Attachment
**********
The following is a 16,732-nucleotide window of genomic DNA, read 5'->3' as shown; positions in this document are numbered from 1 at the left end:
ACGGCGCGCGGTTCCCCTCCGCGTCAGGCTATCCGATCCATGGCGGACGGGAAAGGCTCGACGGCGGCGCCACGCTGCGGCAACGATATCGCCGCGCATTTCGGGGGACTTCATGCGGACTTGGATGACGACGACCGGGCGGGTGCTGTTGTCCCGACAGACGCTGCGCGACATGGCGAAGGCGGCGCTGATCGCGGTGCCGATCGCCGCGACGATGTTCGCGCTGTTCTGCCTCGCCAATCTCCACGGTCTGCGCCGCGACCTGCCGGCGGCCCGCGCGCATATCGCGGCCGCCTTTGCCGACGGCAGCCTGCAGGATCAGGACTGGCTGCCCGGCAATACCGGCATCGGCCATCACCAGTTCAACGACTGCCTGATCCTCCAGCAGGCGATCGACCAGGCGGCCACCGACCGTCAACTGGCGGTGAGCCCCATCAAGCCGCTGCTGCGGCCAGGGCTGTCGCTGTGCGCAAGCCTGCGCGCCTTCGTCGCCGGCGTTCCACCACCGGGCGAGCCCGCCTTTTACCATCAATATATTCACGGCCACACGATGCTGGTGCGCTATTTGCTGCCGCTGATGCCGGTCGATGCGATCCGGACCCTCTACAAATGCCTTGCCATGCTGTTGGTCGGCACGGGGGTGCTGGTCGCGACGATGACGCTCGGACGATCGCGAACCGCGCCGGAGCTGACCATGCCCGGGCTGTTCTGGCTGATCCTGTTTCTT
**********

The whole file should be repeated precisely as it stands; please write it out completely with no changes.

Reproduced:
The following is a 16,732-nucleotide window of genomic DNA, read 5'->3' as shown; positions in this document are numbered from 1 at the left end:
ACGGCGCGCGGTTCCCCTCCGCGTCAGGCTATCCGATCCATGGCGGACGGGAAAGGCTCGACGGCGGCGCCACGCTGCGGCAACGATATCGCCGCGCATTTCGGGGGACTTCATGCGGACTTGGATGACGACGACCGGGCGGGTGCTGTTGTCCCGACAGACGCTGCGCGACATGGCGAAGGCGGCGCTGATCGCGGTGCCGATCGCCGCGACGATGTTCGCGCTGTTCTGCCTCGCCAATCTCCACGGTCTGCGCCGCGACCTGCCGGCGGCCCGCGCGCATATCGCGGCCGCCTTTGCCGACGGCAGCCTGCAGGATCAGGACTGGCTGCCCGGCAATACCGGCATCGGCCATCACCAGTTCAACGACTGCCTGATCCTCCAGCAGGCGATCGACCAGGCGGCCACCGACCGTCAACTGGCGGTGAGCCCCATCAAGCCGCTGCTGCGGCCAGGGCTGTCGCTGTGCGCAAGCCTGCGCGCCTTCGTCGCCGGCGTTCCACCACCGGGCGAGCCCGCCTTTTACCATCAATATATTCACGGCCACACGATGCTGGTGCGCTATTTGCTGCCGCTGATGCCGGTCGATGCGATCCGGACCCTCTACAAATGCCTTGCCATGCTGTTGGTCGGCACGGGGGTGCTGGTCGCGACGATGACGCTCGGACGATCGCGAACCGCGCCGGAGCTGACCATGCCCGGGCTGTTCTGGCTGATCCTGTTTCTT